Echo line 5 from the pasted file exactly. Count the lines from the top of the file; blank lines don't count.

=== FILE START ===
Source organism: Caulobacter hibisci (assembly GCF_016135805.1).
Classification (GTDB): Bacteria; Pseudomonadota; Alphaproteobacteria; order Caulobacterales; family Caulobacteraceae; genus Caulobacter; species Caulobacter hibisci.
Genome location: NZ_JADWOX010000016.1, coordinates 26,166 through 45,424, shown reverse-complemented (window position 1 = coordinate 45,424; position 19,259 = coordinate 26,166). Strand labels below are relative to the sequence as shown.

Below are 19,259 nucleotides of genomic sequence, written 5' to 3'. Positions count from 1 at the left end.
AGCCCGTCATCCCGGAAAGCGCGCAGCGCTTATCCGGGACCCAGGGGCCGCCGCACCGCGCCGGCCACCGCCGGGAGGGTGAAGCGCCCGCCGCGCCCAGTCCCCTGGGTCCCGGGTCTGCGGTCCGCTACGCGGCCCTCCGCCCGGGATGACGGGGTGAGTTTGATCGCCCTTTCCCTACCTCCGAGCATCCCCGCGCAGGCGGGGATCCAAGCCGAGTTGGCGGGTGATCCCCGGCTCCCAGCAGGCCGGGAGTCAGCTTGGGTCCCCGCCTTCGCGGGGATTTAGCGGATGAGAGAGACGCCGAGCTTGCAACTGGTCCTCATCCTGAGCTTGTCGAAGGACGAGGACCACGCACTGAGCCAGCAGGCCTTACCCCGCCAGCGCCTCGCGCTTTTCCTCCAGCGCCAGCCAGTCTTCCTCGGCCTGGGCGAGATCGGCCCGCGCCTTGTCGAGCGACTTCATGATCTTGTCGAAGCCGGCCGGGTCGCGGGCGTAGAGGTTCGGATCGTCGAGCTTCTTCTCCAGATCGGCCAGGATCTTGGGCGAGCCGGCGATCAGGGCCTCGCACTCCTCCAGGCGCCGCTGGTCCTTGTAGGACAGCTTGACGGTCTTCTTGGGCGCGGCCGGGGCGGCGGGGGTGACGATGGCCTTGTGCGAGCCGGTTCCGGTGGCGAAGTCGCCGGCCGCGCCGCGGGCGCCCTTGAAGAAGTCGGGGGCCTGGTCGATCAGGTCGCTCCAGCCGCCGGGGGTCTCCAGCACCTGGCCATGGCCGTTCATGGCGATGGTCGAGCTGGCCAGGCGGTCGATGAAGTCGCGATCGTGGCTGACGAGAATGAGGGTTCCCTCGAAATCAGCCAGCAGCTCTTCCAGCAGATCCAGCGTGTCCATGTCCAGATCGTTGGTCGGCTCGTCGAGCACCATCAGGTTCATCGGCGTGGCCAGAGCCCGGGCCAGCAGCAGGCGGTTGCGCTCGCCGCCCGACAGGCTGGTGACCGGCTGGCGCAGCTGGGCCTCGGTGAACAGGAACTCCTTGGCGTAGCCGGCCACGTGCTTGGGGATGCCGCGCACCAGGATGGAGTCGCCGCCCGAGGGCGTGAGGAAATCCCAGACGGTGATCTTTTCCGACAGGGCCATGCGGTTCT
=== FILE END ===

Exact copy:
AGCCCGTCATCCCGGAAAGCGCGCAGCGCTTATCCGGGACCCAGGGGCCGCCGCACCGCGCCGGCCACCGCCGGGAGGGTGAAGCGCCCGCCGCGCCCAGTCCCCTGGGTCCCGGGTCTGCGGTCCGCTACGCGGCCCTCCGCCCGGGATGACGGGGTGAGTTTGATCGCCCTTTCCCTACCTCCGAGCATCCCCGCGCAGGCGGGGATCCAAGCCGAGTTGGCGGGTGATCCCCGGCTCCCAGCAGGCCGGGAGTCAGCTTGGGTCCCCGCCTTCGCGGGGATTTAGCGGATGAGAGAGACGCCGAGCTTGCAACTGGTCCTCATCCTGAGCTTGTCGAAGGACGAGGACCACGCACTGAGCCAGCAGGCCTTACCCCGCCAGCGCCTCGCGCTTTTCCTCCAGCGCCAGCCAGTCTTCCTCGGCCTGGGCGAGATCGGCCCGCGCCTTGTCGAGCGACTTCATGATCTTGTCGAAGCCGGCCGGGTCGCGGGCGTAGAGGTTCGGATCGTCGAGCTTCTTCTCCAGATCGGCCAGGATCTTGGGCGAGCCGGCGATCAGGGCCTCGCACTCCTCCAGGCGCCGCTGGTCCTTGTAGGACAGCTTGACGGTCTTCTTGGGCGCGGCCGGGGCGGCGGGGGTGACGATGGCCTTGTGCGAGCCGGTTCCGGTGGCGAAGTCGCCGGCCGCGCCGCGGGCGCCCTTGAAGAAGTCGGGGGCCTGGTCGATCAGGTCGCTCCAGCCGCCGGGGGTCTCCAGCACCTGGCCATGGCCGTTCATGGCGATGGTCGAGCTGGCCAGGCGGTCGATGAAGTCGCGATCGTGGCTGACGAGAATGAGGGTTCCCTCGAAATCAGCCAGCAGCTCTTCCAGCAGATCCAGCGTGTCCATGTCCAGATCGTTGGTCGGCTCGTCGAGCACCATCAGGTTCATCGGCGTGGCCAGAGCCCGGGCCAGCAGCAGGCGGTTGCGCTCGCCGCCCGACAGGCTGGTGACCGGCTGGCGCAGCTGGGCCTCGGTGAACAGGAACTCCTTGGCGTAGCCGGCCACGTGCTTGGGGATGCCGCGCACCAGGATGGAGTCGCCGCCCGAGGGCGTGAGGAAATCCCAGACGGTGATCTTTTCCGACAGGGCCATGCGGTTCT